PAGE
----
But if we back out a bit, and look with a slightly wider view point, we'd see those imperfections smoothed out. Again, I do not mean to claim that we have a continuous function which would be characterized by either a consistent or shortening doubly time. But we do have what appears to be a continuously compounding function which is apparent on the graph below except for the 1994-1995 timeframe which I briefly discuss below.

    Also, for a variety of reasons I prefer to use M3 over MZM, so I have not had a chance to apply much analysis to MZM. But I will note that when I apply an exponential fit to M3, well, as a past research scientist, I salivate over R^2 that are better than 0.80.

    M3 Money Stock vs Exponential Curve on a linear scale
    (data from economagic + missing data recreated to present by

    If it looks like, smells like, and quacks like an exponential function... we may need to consider it one.

    Despite not having a continuous exponential function, I find the exponential description to the be most useful analogy to describe our money system because, to be "healthy," it must expand.

    In my mind, the moment in history when we (and by "we" I mean Alan Greenspan) did the most wrong thing imaginable can be viewed on the graph above as the period of 1994 to 1995. M3 was flattening out, Alan was making his infamous irrational exuberance speech, and meanwhile was putting the finishing touches on the launch pad of our current blow-off by reducing reserve requirements effectively to zero (currently at 0.4%) by changing the regulations to allow sweeps. But I digress.

    The point I was trying to make is that our money system works great in forwards but has a real nasty time of it in reverse or even neutral. There's only so much farther forwards we can go; a moment which I believe we will experience in the next 10-20 years.

    Unless Iran blocks the Strait of Hormuz. Then we'll experience it a whole lot sooner.

    Again, thanks for your reply and the chance to stress-test this thinking a bit more.

    All the best,




    Points taken. Don’t know if you read Aaron Krowne. A researcher by training, he came across the reserve requirement change you refer to that explained a mystery I’d been writing about for years: why did all of the charts, such as money supply, foreign debt holdings, and stock indexes, inflect in 1995? Answer: changes in reserve requirements and sweeps in 1995.

    What (Really) Happened in 1995?

    Still, critics are open to ask, will the exponential money growth function–whatever it is–ever cause the money supply to begin to double in shorter and shorter periods of time to reach a terminus and collapse as you suggest: a few years, to a year, to a few months...

    The process you are describing is hyperinflation. Perhaps my acquaintance Paul Tustain of BullionVault, a high tech company CEO and a fellow very well self-educated in finance and economics who founded BullionVault, has an answer for us in this piece he about the nature of hyperinflation. He borrows the concept of valence from chemistry to make his case:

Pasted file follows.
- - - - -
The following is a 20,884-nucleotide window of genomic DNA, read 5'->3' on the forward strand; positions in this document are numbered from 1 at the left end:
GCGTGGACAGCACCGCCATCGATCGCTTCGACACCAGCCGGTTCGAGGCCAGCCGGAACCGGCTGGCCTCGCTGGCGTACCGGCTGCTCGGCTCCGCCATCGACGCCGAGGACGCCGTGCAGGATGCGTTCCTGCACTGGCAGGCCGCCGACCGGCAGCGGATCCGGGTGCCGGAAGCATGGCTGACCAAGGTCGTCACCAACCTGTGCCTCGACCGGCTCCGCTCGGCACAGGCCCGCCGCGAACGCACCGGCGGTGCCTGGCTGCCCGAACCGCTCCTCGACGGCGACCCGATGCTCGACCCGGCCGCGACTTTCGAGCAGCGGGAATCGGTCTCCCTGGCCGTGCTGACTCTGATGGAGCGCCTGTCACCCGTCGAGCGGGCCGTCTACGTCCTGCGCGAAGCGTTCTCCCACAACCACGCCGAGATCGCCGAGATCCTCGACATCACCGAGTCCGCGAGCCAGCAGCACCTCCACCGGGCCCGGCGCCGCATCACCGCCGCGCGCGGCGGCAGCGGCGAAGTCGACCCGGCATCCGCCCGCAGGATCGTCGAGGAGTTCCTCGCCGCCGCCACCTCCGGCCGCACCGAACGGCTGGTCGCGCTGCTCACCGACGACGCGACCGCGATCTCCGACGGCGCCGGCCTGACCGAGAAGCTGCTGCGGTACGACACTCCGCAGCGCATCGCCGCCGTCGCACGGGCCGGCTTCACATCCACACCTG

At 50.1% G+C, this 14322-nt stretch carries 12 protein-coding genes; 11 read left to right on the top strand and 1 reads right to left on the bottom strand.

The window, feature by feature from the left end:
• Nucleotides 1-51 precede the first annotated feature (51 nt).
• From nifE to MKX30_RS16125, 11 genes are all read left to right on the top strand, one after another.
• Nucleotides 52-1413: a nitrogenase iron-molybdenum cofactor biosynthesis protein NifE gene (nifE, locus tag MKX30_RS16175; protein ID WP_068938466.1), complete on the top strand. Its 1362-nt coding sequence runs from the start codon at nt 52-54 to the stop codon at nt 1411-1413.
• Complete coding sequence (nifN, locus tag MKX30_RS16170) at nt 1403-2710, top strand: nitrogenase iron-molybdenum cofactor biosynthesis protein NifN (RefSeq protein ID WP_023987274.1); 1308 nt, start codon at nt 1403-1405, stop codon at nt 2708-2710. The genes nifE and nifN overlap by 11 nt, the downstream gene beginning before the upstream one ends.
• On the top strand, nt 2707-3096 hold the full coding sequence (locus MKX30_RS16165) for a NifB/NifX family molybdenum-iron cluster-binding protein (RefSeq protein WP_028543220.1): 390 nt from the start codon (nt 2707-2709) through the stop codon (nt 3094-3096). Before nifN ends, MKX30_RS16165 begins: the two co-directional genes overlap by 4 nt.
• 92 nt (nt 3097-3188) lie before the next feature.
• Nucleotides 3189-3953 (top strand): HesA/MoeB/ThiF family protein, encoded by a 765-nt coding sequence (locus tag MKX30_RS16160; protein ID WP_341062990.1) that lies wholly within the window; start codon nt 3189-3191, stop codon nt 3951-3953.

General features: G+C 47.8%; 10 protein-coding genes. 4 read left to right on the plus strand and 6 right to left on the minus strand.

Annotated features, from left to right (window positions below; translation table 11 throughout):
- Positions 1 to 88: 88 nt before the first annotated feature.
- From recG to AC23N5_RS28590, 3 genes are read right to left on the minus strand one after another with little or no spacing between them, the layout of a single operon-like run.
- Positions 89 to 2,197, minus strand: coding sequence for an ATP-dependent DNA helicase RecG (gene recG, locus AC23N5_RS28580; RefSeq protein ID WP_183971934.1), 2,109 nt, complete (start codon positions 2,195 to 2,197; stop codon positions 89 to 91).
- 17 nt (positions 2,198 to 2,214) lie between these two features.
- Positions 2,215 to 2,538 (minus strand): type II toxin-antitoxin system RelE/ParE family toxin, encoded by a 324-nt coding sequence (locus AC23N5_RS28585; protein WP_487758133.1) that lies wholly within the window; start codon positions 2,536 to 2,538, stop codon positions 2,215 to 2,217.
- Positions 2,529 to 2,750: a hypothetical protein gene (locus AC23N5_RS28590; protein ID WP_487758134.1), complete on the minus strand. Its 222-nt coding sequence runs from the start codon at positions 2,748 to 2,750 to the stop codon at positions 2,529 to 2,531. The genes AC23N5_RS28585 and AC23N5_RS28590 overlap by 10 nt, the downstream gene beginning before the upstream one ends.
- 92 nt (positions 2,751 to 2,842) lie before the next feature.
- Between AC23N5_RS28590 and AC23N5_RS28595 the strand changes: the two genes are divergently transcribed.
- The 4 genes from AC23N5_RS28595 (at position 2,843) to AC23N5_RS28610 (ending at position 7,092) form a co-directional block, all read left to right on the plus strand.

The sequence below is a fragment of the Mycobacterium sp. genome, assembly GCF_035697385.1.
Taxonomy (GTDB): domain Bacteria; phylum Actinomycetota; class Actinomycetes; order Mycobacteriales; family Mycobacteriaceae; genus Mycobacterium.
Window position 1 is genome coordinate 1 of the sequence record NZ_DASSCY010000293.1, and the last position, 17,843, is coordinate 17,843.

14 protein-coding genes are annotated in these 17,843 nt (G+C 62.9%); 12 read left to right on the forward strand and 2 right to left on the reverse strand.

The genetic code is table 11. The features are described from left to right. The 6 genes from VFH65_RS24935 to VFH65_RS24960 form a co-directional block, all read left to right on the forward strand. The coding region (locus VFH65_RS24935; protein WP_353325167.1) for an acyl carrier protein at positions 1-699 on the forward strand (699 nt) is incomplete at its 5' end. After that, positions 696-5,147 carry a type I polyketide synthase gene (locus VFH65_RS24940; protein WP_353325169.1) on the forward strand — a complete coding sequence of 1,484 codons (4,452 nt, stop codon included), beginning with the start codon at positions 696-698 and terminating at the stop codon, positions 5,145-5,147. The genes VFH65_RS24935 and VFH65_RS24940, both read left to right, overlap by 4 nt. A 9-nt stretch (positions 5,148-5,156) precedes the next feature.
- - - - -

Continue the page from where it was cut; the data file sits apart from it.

Hyperinflation is about unattractive money

    Glad to print your article. With your permission, I’d like to include the thread of our email discussion. Those of us who are critical of The System need to be more intellectually rigorous than its followers; using the main elements of this discussion helps make the case.





    I had not read that piece by Aaron. What a fantastic bit of detective work. I've sent him a congratulatory email.

    I am now even more certain than before that our easy money, credit crack-up boom is going to require such a massive amount of bailing out that the S&L crisis will look like a kindergarten bake sale.

    I'm going to re-read that piece more carefully later and then chase the links down. Thank you for bringing that to my attention. It should be updated and re-run?

    Next, I am in full agreement with you about the level of rigor. Of course the buy-side cheerleaders can get away with any old sort of nonsense but those who dare to question the central premises need to be as scrupulous as possible. Indeed, I am always looking for strong challenges to my data and viewpoints; as a scientist by training I regularly develop, reject and accept hypotheses as the data changes and peer review is both a necessary and desired part of the process.

    Accordingly, I think it would be an excellent idea to print the email exchange.

    Lastly, I concur with Paul (good article by the way, thanks again) about the nature of hyperinflation; it would be a mistake to think that it could only result from fresh printing of new money by the government. We have several generations of excess printing already 'out there' and that is the primary reason I am a long term buy-and-holder of gold & silver. When (not if) those magic checks get cashed we'll essentially have two generations of excess spending to contend with... and the only way I can see for that to be resolved is to destroy future purchasing power. So yes, I am in complete agreement there.